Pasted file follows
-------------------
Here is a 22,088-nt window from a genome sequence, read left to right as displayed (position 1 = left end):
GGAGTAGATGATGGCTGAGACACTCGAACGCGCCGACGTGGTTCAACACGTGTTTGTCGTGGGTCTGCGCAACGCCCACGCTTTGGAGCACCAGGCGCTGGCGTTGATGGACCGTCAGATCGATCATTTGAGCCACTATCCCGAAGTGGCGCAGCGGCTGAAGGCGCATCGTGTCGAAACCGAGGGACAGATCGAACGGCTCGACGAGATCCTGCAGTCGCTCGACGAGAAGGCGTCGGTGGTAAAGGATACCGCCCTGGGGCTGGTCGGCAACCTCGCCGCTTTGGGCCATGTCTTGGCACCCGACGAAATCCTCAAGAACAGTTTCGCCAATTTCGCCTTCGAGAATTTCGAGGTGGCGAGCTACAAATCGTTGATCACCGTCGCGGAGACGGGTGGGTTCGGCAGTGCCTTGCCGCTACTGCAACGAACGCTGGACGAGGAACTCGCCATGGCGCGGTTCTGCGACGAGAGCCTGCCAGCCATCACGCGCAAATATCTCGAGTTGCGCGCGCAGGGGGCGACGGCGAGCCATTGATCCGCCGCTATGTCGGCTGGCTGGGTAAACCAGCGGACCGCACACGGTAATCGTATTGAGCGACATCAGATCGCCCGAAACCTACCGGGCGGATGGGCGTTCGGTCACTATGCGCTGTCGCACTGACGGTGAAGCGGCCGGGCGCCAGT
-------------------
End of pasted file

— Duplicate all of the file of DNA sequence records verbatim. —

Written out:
Here is a 22,088-nt window from a genome sequence, read left to right as displayed (position 1 = left end):
GGAGTAGATGATGGCTGAGACACTCGAACGCGCCGACGTGGTTCAACACGTGTTTGTCGTGGGTCTGCGCAACGCCCACGCTTTGGAGCACCAGGCGCTGGCGTTGATGGACCGTCAGATCGATCATTTGAGCCACTATCCCGAAGTGGCGCAGCGGCTGAAGGCGCATCGTGTCGAAACCGAGGGACAGATCGAACGGCTCGACGAGATCCTGCAGTCGCTCGACGAGAAGGCGTCGGTGGTAAAGGATACCGCCCTGGGGCTGGTCGGCAACCTCGCCGCTTTGGGCCATGTCTTGGCACCCGACGAAATCCTCAAGAACAGTTTCGCCAATTTCGCCTTCGAGAATTTCGAGGTGGCGAGCTACAAATCGTTGATCACCGTCGCGGAGACGGGTGGGTTCGGCAGTGCCTTGCCGCTACTGCAACGAACGCTGGACGAGGAACTCGCCATGGCGCGGTTCTGCGACGAGAGCCTGCCAGCCATCACGCGCAAATATCTCGAGTTGCGCGCGCAGGGGGCGACGGCGAGCCATTGATCCGCCGCTATGTCGGCTGGCTGGGTAAACCAGCGGACCGCACACGGTAATCGTATTGAGCGACATCAGATCGCCCGAAACCTACCGGGCGGATGGGCGTTCGGTCACTATGCGCTGTCGCACTGACGGTGAAGCGGCCGGGCGCCAGT